Short-Term Fellowships are available to postdoctoral scholars, PhD candidates, and those who hold other terminal degrees. Short-Term Fellowships are generally awarded for 1 to 2 months; unless otherwise noted the stipend is $2,500 per month. These fellowships support individual scholarly research for those who have a specific need for the Newberry's collection and are mainly restricted to individuals who live and work outside of the Chicago metropolitan area. The deadline for short-term opportunities is December 15.

Many of the Newberry's fellowship opportunities have specific eligibility requirements; in order to learn more about these requisites, as well as application guidelines, please visit our website. Questions should be addressed to research@newberry.org.


Call for Papers

C4: The Conference on Contemporary Celebrity Culture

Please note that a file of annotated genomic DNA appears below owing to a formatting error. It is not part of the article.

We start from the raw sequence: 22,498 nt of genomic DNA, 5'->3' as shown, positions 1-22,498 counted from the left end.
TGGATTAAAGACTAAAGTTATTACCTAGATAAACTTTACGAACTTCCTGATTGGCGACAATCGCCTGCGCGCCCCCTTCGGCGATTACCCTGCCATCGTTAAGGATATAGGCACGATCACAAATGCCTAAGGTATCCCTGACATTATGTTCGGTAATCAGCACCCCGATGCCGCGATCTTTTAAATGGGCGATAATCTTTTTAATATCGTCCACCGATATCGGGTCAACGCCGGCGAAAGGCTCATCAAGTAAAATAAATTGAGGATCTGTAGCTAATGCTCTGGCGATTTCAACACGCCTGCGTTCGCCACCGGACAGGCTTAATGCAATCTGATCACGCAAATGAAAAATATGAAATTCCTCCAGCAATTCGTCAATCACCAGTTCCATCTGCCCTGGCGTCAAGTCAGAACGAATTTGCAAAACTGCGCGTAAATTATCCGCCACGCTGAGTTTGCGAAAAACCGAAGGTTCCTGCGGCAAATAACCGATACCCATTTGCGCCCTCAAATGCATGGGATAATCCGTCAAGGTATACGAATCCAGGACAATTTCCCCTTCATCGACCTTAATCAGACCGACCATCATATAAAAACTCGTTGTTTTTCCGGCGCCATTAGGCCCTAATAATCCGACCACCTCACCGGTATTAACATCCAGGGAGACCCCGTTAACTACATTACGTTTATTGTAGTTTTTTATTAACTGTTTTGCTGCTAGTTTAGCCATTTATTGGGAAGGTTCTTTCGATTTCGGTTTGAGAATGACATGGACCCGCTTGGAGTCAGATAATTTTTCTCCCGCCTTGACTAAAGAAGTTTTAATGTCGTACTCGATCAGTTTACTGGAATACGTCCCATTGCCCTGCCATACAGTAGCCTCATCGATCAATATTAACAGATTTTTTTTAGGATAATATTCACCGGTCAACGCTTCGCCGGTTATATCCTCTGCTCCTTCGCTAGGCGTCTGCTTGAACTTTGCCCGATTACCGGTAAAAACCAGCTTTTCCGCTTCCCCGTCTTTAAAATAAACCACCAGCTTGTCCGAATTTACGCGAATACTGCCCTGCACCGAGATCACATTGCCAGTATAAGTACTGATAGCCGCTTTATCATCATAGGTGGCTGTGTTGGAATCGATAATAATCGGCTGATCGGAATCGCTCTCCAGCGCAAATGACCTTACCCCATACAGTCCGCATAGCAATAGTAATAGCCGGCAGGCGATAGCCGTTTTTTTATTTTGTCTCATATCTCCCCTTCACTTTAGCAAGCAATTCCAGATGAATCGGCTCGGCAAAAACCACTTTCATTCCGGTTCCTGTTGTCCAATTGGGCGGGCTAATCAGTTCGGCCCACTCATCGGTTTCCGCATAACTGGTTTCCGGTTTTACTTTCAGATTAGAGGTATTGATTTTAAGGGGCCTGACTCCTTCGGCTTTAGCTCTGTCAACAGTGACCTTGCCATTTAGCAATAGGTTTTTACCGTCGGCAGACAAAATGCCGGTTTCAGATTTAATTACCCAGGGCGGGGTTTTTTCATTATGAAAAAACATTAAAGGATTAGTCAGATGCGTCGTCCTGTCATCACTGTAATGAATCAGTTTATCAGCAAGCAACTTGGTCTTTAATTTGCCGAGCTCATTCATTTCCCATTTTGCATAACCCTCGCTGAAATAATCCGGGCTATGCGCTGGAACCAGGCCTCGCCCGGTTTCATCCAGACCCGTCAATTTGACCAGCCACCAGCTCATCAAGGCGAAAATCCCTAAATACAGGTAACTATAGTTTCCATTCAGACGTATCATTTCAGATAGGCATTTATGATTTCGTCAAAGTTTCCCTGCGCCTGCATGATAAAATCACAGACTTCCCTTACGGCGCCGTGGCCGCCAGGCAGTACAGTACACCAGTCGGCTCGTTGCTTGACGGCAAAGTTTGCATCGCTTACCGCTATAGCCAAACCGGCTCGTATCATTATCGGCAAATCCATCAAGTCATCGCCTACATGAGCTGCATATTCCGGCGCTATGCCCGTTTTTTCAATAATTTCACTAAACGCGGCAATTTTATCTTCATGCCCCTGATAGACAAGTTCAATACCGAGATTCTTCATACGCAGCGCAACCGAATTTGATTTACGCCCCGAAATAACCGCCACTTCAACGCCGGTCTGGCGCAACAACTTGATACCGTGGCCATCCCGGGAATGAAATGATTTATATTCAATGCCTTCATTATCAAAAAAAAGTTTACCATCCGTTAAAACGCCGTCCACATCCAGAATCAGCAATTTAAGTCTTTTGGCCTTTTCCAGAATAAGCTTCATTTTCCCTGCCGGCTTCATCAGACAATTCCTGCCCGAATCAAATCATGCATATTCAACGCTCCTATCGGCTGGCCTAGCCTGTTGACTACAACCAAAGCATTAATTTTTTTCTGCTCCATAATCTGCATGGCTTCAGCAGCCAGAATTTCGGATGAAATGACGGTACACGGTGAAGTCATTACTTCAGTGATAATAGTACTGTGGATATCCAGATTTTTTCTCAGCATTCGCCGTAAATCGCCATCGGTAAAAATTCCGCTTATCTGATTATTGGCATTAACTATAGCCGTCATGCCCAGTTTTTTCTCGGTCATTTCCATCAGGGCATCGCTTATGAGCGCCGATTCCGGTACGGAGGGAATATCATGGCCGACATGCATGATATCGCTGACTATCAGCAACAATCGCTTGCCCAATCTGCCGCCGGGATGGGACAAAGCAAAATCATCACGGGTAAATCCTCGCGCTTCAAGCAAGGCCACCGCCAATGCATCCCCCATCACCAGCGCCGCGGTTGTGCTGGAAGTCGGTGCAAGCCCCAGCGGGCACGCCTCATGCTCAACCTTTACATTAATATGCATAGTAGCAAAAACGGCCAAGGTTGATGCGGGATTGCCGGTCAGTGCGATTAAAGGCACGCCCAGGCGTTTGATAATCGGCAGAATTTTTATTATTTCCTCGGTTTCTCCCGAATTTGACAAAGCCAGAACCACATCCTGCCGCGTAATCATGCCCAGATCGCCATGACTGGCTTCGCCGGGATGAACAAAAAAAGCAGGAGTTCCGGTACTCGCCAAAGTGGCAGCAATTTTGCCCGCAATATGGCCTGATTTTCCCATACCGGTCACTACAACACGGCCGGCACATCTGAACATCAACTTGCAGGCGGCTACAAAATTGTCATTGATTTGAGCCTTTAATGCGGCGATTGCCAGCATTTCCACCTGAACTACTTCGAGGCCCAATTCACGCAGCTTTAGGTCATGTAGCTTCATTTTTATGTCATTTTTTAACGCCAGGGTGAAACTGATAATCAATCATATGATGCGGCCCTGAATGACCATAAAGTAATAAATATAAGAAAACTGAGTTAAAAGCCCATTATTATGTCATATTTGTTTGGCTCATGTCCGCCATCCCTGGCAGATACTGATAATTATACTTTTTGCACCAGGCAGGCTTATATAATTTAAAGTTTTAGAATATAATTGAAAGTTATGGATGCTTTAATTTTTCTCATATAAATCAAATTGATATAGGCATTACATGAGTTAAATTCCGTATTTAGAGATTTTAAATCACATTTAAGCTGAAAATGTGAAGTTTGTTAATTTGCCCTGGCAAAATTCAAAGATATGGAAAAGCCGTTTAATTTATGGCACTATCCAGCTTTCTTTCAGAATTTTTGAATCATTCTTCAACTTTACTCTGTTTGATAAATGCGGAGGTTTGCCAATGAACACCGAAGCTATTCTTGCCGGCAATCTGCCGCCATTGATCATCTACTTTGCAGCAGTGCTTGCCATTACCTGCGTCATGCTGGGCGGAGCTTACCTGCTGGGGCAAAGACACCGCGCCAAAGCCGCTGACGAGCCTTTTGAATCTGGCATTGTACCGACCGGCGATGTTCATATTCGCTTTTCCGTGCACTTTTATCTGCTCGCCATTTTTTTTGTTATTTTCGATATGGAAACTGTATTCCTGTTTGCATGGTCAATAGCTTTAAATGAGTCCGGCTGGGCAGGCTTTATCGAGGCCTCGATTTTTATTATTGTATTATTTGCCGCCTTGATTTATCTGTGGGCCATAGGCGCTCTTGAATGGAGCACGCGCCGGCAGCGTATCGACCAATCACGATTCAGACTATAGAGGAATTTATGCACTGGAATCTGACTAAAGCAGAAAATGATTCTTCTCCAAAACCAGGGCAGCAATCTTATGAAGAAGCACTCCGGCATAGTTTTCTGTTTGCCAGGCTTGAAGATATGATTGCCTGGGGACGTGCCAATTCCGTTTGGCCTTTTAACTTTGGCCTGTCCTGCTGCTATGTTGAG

June 9-11, 2019 

Drake University Des Moines, IA 

“There is only one thing in the world worse than being talked about, and that is not being talked about,” opines the dissipated Lord Henry in the opening chapter of The Picture of Dorian Gray (1890), Oscar Wilde’s novel of celebrity. Less blithely, however, Nigerian author Chimamanda Ngozi Adichie reminds us, in her TED talk “The Danger of a Single Story” (2009), that the way we talk about others can also recapitulate cultural injustice: “Power is the ability not just to tell the story of another person, but to make it the definitive story of that person.” For Adichie, who kept her pregnancy very much out of the public eye, being talked about is often unwelcome, especially under pressure to “perform pregnancy.” 

C4: The Conference on Contemporary Celebrity Cutlure (Drake University; June 9-11, 2019) will consider the problematic of being “talked about” nearly 130 years after Wotton’s prescient utterance, in what some might argue is a very different celebrity-cultural moment. We invite abstracts for presentations on any aspect of celebrity culture in the 20th and 21st centuries, from any of a wide range of humanistic, creative, and social scientific perspectives. We particularly welcome playful, provocative, and experimental approaches and formats.  

Topics may include: